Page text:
Thursday, August 28, 2008
Givens anchors Cowboys talented d-line
Richard Anderson photo
Wyoming junior noseguard Fred Givens works a drill against an offensive lineman during spring drills.
Editor's Note: This story was previously published on a previous version of Wyoming Sports.org last spring:
By Richard Anderson
Call him Fast Freddy or Freddy Frontline and Wyoming junior noseguard Fred Givens will respond. He’s fine with the nicknames. That wasn’t exactly the case when Givens first came here from Chickasha, Okla., three years ago.
At the time, Givens was a rookie in a foreign land and he basically kept to himself. A starter last year at the noseguard position, Givens is not only coming around as a player, but coming out of his shell.
“When Fred first got here, you couldn’t get him to say his own name,” UW defensive line coach Lance Robinson said. “Now, he jokes and he has become a leader for the younger kids. It’s like watching your own kids grow. It’s pretty rewarding to watch him transform; he came here as a kid and now he is becoming a man.”
It has just become a matter of being comfortable in your surroundings for Givens, who played a big part of plugging the middle for the nationally-ranked Wyoming defense last season.
“When I first got here, I was the new kid and I didn’t talk that much,” Givens said. “Now that I’ve gotten to know everybody on the team, you learn that everybody here is a good guy and you learn to open up. I’m just having a good time now.”
Last spring in a break between drills in the Indoor Practice Facility, Givens was chasing around Robinson’s young son, Wynn, who was giving him a bad time. When the elder Robinson returned from the break, one of the Cowboy D-linemen suggested that both Wynn and Givens take a time out.
“He always likes to get me when my back is turned,” Givens said with an own mischievous look on his face. “Today, he decided to pick up some of those little black rubbers off the field and throw them at me. It was tough to overlook that. He ended getting a whole handful of them.”
Lance Robinson said he tries to coach with a family atmosphere. He said that if you asked any of the D-linemen, they’ll tell you that Givens fits in like kin.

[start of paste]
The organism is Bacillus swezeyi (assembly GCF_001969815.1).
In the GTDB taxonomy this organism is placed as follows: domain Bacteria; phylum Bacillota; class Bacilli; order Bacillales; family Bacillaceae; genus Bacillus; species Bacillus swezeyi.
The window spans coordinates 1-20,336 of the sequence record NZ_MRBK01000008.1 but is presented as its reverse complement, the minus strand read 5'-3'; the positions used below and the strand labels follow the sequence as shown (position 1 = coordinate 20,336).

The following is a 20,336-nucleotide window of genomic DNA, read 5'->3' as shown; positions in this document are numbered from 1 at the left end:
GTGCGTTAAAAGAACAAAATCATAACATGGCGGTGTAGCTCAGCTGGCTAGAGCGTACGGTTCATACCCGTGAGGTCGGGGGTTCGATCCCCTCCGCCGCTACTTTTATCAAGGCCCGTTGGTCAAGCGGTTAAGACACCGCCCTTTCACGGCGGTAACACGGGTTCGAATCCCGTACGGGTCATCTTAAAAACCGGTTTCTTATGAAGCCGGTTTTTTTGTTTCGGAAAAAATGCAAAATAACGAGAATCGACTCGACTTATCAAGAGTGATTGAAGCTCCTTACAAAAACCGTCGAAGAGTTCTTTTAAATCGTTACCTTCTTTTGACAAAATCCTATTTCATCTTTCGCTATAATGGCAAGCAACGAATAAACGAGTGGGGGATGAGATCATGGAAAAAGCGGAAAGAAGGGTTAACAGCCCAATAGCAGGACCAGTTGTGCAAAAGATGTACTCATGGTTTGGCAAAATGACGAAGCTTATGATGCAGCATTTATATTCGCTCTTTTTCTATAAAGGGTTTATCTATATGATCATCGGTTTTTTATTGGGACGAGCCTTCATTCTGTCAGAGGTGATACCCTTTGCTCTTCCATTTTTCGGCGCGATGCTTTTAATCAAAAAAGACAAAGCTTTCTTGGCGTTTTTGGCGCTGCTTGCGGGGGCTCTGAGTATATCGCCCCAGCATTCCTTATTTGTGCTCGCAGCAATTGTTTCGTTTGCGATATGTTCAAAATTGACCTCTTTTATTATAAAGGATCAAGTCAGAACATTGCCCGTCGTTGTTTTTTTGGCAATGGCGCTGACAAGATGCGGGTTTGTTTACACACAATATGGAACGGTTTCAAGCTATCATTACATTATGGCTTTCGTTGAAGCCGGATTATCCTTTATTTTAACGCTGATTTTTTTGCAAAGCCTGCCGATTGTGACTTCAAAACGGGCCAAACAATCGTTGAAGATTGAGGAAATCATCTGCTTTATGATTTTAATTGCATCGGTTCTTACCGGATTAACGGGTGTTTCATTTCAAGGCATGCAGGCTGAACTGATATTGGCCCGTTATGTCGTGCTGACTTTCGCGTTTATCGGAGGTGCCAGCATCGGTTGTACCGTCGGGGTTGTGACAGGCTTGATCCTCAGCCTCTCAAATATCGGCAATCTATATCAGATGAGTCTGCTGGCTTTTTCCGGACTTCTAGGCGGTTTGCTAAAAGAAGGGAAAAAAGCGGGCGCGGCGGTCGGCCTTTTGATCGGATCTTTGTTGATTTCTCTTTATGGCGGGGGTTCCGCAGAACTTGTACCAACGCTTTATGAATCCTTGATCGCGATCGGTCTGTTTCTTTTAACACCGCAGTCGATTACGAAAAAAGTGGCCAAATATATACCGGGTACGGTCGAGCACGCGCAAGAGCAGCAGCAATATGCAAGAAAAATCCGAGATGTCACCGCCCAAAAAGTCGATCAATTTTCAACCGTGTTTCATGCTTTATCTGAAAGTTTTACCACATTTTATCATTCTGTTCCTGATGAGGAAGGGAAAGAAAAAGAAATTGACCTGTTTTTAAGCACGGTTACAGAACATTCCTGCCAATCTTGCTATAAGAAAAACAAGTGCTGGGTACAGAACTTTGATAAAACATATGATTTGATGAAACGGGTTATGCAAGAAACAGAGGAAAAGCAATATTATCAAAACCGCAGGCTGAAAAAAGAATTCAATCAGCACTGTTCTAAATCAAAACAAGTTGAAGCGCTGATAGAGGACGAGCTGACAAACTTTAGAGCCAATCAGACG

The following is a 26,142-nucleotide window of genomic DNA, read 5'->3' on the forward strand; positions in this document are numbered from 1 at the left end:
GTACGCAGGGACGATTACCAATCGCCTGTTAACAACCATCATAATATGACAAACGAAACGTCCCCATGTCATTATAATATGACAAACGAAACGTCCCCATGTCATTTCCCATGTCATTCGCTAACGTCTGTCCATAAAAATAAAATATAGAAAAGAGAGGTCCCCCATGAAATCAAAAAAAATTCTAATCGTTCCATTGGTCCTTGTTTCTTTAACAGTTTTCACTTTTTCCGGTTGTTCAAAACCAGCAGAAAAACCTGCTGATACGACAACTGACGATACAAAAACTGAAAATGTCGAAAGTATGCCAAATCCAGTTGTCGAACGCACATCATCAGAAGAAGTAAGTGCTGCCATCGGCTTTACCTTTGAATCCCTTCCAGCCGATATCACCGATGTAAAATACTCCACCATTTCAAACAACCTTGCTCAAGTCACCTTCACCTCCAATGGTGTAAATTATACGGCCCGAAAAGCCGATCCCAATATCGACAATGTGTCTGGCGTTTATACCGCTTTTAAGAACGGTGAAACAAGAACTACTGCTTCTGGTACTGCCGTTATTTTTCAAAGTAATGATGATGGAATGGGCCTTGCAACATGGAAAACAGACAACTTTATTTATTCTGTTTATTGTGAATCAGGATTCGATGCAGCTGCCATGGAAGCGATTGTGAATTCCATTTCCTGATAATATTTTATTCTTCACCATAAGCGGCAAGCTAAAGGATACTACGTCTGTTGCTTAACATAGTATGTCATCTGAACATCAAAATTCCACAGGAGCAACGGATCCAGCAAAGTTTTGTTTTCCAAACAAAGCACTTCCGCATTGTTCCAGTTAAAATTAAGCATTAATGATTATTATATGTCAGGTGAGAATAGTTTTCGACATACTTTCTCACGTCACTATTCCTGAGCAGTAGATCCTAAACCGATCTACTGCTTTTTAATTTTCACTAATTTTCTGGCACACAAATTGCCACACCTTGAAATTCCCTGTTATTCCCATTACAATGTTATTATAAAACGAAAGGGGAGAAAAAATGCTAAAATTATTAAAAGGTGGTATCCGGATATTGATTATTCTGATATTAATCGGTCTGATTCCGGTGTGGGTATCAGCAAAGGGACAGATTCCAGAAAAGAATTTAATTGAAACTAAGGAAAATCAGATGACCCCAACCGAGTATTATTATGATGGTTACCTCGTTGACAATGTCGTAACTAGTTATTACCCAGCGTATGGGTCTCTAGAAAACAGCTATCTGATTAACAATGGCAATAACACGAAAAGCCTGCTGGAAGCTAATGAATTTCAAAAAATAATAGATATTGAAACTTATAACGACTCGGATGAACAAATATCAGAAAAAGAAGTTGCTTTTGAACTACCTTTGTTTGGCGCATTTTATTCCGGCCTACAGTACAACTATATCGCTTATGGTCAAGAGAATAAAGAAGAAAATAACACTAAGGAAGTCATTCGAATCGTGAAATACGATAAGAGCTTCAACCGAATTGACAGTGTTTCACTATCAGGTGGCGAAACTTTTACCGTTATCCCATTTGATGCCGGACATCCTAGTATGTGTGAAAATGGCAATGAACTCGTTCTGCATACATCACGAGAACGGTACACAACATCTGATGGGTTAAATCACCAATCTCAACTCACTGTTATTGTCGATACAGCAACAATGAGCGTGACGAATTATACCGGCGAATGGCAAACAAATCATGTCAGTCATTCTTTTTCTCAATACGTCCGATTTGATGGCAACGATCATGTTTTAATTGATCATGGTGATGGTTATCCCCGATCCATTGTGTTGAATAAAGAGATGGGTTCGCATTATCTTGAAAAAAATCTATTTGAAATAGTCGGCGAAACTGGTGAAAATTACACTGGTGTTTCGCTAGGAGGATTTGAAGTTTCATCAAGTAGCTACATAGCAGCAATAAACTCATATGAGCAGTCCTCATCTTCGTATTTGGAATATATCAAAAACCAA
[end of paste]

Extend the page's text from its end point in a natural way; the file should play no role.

“We’re all family members; he’s really opened up a lot,” Robinson said. “When he first got here he was real quiet. Now, he is a little more outgoing; he says a lot more. He’s worked really hard in school and in the weight room to get where he is at right now.”
That transformation has paid off on the field as well. Last season, Givens finished with 45 tackles, including 15 solo tackles. He had four stops for losses and one sack.
At 6-foot-1 and about 300 pounds, Givens has the stereotypical build for his position. Low to the ground, Givens was also a good wrestler in high school. The combination has made him an effective nose guard.
“They (wrestlers) understand leverage and know where their body is and where people are pushing on them,” Robinson said. “That’s helped him tremendously. He is built so low to the ground that his center of gravity is a lot lower than the O-linemen he is going against. It’s a big advantage for him.”
While most defensive linemen try to gain weight, Givens has been on a crusade this past off-season to lose weight. He’s about 15 pounds lighter than he was last fall. Givens said he wants to lose about four more pounds.
The weight loss is two-fold, Givens said: To be quicker and to have the ability to be a pass rusher.
“Last year I was more of a run stopper than a pass rusher. This year, I’ve widened my game a little more to become a pass rusher,” he said.
With talented backup nose guards such as senior Rob Hollway, Givens knows that to be on the field as much as possible, he has to be more versatile.
“You can’t just be a run stopper,” Givens said. “If you want to be the starting nose guard, you have to learn to do both, the run and pass rush.”
Another makeover for Givens has been in the classroom.
“He’s really turned that around and is doing a great job,” Robinson said.
Givens said it was his lack of maturity and motivation that had him struggling in the classroom in his first year at Wyoming.
“When I first got here, I didn’t have my parents over me. I’d wake up and go lift, but I was like, ‘school doesn’t look that good today.’ Now, it is an everyday thing. Now, missing class is not an option. I don’t like to miss class anymore.”
A communications major, Givens said he would like to either go into broadcasting or coach football once his playing days are over.
“I’d like to stay involved in the sport, so coaching would be perfect for me,” Givens said.
As Wyoming head coach Joe Glenn likes to say, Givens has had a couple of birthdays since he first enrolled at Wyoming. It has shown on and off the field.
“People say I am shy, but I just like to read people before I open my mouth,” Givens said.